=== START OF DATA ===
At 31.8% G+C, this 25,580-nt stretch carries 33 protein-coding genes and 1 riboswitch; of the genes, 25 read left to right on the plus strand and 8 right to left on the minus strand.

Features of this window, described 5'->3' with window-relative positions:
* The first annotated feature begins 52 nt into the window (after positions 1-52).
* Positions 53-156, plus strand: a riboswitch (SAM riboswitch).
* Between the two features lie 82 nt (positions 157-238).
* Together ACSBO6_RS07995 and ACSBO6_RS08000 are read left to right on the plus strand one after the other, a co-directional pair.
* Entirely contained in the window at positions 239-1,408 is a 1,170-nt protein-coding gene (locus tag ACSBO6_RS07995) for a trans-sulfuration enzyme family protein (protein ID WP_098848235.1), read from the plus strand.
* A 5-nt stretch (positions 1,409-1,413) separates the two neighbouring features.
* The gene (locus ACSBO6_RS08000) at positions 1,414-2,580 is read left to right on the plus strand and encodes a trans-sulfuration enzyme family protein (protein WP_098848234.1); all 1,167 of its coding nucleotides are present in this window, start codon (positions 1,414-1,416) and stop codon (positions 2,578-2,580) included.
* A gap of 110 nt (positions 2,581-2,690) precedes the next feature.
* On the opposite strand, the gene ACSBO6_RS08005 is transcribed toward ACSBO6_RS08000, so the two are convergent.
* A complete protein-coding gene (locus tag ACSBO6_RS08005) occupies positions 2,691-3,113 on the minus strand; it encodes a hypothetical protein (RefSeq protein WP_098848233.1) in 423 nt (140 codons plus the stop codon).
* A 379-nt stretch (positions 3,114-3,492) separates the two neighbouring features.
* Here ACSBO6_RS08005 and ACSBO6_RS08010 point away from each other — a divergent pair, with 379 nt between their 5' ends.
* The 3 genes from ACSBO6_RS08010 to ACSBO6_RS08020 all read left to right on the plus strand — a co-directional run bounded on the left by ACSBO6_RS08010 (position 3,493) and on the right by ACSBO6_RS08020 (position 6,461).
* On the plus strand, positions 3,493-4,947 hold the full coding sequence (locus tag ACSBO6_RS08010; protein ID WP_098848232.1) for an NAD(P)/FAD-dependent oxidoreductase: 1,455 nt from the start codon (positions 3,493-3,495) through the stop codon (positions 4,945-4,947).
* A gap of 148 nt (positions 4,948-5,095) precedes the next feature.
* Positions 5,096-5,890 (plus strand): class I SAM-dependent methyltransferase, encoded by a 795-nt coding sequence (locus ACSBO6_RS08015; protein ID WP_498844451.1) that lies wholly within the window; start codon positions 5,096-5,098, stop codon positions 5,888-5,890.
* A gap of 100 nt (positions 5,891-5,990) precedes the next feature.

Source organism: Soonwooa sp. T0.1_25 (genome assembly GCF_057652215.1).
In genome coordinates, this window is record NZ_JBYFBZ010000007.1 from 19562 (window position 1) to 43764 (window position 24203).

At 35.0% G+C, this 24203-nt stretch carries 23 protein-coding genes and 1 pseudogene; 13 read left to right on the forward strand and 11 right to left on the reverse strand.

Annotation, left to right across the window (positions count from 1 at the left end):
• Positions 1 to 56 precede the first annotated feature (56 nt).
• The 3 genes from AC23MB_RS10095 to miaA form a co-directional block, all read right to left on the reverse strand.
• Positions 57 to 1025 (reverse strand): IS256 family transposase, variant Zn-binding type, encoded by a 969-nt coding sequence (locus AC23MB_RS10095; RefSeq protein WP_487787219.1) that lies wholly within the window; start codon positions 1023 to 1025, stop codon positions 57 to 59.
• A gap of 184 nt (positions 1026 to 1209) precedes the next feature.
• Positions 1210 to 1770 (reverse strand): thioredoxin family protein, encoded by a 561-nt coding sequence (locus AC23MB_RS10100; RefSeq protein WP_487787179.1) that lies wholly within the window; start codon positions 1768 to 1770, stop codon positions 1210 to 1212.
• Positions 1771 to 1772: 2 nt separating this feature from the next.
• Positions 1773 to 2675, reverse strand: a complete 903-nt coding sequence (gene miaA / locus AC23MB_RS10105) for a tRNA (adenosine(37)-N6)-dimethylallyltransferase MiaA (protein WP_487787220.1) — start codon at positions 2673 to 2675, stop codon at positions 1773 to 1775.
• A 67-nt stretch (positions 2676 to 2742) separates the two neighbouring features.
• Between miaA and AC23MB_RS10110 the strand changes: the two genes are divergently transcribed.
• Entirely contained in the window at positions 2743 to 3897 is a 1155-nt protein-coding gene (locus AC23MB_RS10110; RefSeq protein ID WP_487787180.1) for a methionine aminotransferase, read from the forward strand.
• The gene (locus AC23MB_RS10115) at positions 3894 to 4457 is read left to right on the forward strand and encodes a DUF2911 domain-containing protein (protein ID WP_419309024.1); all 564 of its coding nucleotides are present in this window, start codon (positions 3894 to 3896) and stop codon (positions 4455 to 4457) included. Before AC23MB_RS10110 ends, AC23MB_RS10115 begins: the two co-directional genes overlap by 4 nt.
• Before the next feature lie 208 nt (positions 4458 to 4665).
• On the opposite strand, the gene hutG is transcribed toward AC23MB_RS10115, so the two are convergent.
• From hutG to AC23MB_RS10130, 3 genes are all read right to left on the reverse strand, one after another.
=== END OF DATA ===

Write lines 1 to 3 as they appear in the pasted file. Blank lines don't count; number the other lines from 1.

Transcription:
At 31.8% G+C, this 25,580-nt stretch carries 33 protein-coding genes and 1 riboswitch; of the genes, 25 read left to right on the plus strand and 8 right to left on the minus strand.

Features of this window, described 5'->3' with window-relative positions:
* The first annotated feature begins 52 nt into the window (after positions 1-52).